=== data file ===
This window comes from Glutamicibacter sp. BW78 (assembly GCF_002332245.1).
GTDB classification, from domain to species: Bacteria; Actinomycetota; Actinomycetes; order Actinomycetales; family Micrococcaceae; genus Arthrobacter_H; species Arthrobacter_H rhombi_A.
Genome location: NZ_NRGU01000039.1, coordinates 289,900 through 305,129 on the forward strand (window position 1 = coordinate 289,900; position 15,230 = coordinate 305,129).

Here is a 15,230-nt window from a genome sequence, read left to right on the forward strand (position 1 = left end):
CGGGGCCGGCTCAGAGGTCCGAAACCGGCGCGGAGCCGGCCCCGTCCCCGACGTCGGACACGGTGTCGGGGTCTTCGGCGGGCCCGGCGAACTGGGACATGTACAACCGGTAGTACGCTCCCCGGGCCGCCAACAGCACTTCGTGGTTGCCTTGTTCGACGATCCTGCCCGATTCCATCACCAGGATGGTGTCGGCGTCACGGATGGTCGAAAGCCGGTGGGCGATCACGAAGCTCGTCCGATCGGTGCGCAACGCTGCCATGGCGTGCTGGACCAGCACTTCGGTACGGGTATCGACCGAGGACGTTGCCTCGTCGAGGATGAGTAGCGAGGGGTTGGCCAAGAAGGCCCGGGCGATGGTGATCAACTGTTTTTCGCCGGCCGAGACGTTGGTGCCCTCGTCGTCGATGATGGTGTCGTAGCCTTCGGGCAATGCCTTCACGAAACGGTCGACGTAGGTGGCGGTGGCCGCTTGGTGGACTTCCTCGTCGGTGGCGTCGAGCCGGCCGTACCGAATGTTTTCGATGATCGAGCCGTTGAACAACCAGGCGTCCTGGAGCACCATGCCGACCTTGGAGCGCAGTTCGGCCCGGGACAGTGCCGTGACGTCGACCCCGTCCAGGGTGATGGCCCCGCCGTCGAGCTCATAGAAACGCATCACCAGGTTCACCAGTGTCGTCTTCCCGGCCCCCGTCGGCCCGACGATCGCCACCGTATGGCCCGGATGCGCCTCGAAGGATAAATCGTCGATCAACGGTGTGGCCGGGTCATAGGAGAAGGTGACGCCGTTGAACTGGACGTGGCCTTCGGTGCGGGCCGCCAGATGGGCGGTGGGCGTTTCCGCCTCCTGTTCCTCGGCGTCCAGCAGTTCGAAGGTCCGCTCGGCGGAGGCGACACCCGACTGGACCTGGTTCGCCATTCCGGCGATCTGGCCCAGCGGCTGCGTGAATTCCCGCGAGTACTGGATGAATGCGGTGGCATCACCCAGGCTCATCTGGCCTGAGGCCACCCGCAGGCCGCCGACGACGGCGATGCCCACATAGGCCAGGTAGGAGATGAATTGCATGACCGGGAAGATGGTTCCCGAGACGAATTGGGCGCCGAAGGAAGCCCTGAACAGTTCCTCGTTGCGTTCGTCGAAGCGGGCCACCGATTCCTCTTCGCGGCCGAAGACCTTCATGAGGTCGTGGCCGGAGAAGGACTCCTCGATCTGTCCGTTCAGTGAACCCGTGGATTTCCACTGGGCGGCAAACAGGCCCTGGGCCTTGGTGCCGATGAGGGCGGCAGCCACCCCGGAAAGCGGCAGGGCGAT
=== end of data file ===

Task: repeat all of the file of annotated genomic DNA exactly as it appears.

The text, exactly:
This window comes from Glutamicibacter sp. BW78 (assembly GCF_002332245.1).
GTDB classification, from domain to species: Bacteria; Actinomycetota; Actinomycetes; order Actinomycetales; family Micrococcaceae; genus Arthrobacter_H; species Arthrobacter_H rhombi_A.
Genome location: NZ_NRGU01000039.1, coordinates 289,900 through 305,129 on the forward strand (window position 1 = coordinate 289,900; position 15,230 = coordinate 305,129).

Here is a 15,230-nt window from a genome sequence, read left to right on the forward strand (position 1 = left end):
CGGGGCCGGCTCAGAGGTCCGAAACCGGCGCGGAGCCGGCCCCGTCCCCGACGTCGGACACGGTGTCGGGGTCTTCGGCGGGCCCGGCGAACTGGGACATGTACAACCGGTAGTACGCTCCCCGGGCCGCCAACAGCACTTCGTGGTTGCCTTGTTCGACGATCCTGCCCGATTCCATCACCAGGATGGTGTCGGCGTCACGGATGGTCGAAAGCCGGTGGGCGATCACGAAGCTCGTCCGATCGGTGCGCAACGCTGCCATGGCGTGCTGGACCAGCACTTCGGTACGGGTATCGACCGAGGACGTTGCCTCGTCGAGGATGAGTAGCGAGGGGTTGGCCAAGAAGGCCCGGGCGATGGTGATCAACTGTTTTTCGCCGGCCGAGACGTTGGTGCCCTCGTCGTCGATGATGGTGTCGTAGCCTTCGGGCAATGCCTTCACGAAACGGTCGACGTAGGTGGCGGTGGCCGCTTGGTGGACTTCCTCGTCGGTGGCGTCGAGCCGGCCGTACCGAATGTTTTCGATGATCGAGCCGTTGAACAACCAGGCGTCCTGGAGCACCATGCCGACCTTGGAGCGCAGTTCGGCCCGGGACAGTGCCGTGACGTCGACCCCGTCCAGGGTGATGGCCCCGCCGTCGAGCTCATAGAAACGCATCACCAGGTTCACCAGTGTCGTCTTCCCGGCCCCCGTCGGCCCGACGATCGCCACCGTATGGCCCGGATGCGCCTCGAAGGATAAATCGTCGATCAACGGTGTGGCCGGGTCATAGGAGAAGGTGACGCCGTTGAACTGGACGTGGCCTTCGGTGCGGGCCGCCAGATGGGCGGTGGGCGTTTCCGCCTCCTGTTCCTCGGCGTCCAGCAGTTCGAAGGTCCGCTCGGCGGAGGCGACACCCGACTGGACCTGGTTCGCCATTCCGGCGATCTGGCCCAGCGGCTGCGTGAATTCCCGCGAGTACTGGATGAATGCGGTGGCATCACCCAGGCTCATCTGGCCTGAGGCCACCCGCAGGCCGCCGACGACGGCGATGCCCACATAGGCCAGGTAGGAGATGAATTGCATGACCGGGAAGATGGTTCCCGAGACGAATTGGGCGCCGAAGGAAGCCCTGAACAGTTCCTCGTTGCGTTCGTCGAAGCGGGCCACCGATTCCTCTTCGCGGCCGAAGACCTTCATGAGGTCGTGGCCGGAGAAGGACTCCTCGATCTGTCCGTTCAGTGAACCCGTGGATTTCCACTGGGCGGCAAACAGGCCCTGGGCCTTGGTGCCGATGAGGGCGGCAGCCACCCCGGAAAGCGGCAGGGCGAT